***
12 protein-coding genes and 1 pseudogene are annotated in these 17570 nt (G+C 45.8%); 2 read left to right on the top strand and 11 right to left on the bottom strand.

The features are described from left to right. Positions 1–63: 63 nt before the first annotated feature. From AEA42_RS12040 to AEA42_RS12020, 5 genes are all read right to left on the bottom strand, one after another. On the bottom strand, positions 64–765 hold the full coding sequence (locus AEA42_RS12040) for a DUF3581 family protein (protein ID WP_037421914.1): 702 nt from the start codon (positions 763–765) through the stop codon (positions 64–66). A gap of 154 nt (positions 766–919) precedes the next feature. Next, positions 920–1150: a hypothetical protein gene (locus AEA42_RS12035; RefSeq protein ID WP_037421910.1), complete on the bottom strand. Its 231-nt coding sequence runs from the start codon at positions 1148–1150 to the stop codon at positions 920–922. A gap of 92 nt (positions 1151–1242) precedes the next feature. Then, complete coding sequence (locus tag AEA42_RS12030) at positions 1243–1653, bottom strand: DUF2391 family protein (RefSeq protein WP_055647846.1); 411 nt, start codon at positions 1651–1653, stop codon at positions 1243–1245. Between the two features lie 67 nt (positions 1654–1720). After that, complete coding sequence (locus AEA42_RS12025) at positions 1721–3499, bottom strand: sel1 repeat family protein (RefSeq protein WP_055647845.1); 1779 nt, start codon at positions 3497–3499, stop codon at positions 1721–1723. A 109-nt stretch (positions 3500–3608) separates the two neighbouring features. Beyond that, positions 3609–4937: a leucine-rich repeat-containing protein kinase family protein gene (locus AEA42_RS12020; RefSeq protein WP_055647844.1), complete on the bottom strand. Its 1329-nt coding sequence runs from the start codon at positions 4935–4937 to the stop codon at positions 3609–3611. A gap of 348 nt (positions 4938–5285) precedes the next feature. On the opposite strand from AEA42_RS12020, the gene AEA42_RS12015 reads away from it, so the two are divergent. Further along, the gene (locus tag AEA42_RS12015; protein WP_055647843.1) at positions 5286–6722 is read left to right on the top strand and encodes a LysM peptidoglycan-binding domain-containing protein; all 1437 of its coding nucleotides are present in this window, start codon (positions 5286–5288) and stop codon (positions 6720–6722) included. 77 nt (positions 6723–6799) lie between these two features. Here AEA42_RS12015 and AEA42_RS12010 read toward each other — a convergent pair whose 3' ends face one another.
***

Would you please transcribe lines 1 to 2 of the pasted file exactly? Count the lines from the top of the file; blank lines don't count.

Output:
12 protein-coding genes and 1 pseudogene are annotated in these 17570 nt (G+C 45.8%); 2 read left to right on the top strand and 11 right to left on the bottom strand.

The features are described from left to right. Positions 1–63: 63 nt before the first annotated feature. From AEA42_RS12040 to AEA42_RS12020, 5 genes are all read right to left on the bottom strand, one after another. On the bottom strand, positions 64–765 hold the full coding sequence (locus AEA42_RS12040) for a DUF3581 family protein (protein ID WP_037421914.1): 702 nt from the start codon (positions 763–765) through the stop codon (positions 64–66). A gap of 154 nt (positions 766–919) precedes the next feature. Next, positions 920–1150: a hypothetical protein gene (locus AEA42_RS12035; RefSeq protein ID WP_037421910.1), complete on the bottom strand. Its 231-nt coding sequence runs from the start codon at positions 1148–1150 to the stop codon at positions 920–922. A gap of 92 nt (positions 1151–1242) precedes the next feature. Then, complete coding sequence (locus tag AEA42_RS12030) at positions 1243–1653, bottom strand: DUF2391 family protein (RefSeq protein WP_055647846.1); 411 nt, start codon at positions 1651–1653, stop codon at positions 1243–1245. Between the two features lie 67 nt (positions 1654–1720). After that, complete coding sequence (locus AEA42_RS12025) at positions 1721–3499, bottom strand: sel1 repeat family protein (RefSeq protein WP_055647845.1); 1779 nt, start codon at positions 3497–3499, stop codon at positions 1721–1723. A 109-nt stretch (positions 3500–3608) separates the two neighbouring features. Beyond that, positions 3609–4937: a leucine-rich repeat-containing protein kinase family protein gene (locus AEA42_RS12020; RefSeq protein WP_055647844.1), complete on the bottom strand. Its 1329-nt coding sequence runs from the start codon at positions 4935–4937 to the stop codon at positions 3609–3611. A gap of 348 nt (positions 4938–5285) precedes the next feature. On the opposite strand from AEA42_RS12020, the gene AEA42_RS12015 reads away from it, so the two are divergent. Further along, the gene (locus tag AEA42_RS12015; protein WP_055647843.1) at positions 5286–6722 is read left to right on the top strand and encodes a LysM peptidoglycan-binding domain-containing protein; all 1437 of its coding nucleotides are present in this window, start codon (positions 5286–5288) and stop codon (positions 6720–6722) included. 77 nt (positions 6723–6799) lie between these two features. Here AEA42_RS12015 and AEA42_RS12010 read toward each other — a convergent pair whose 3' ends face one another.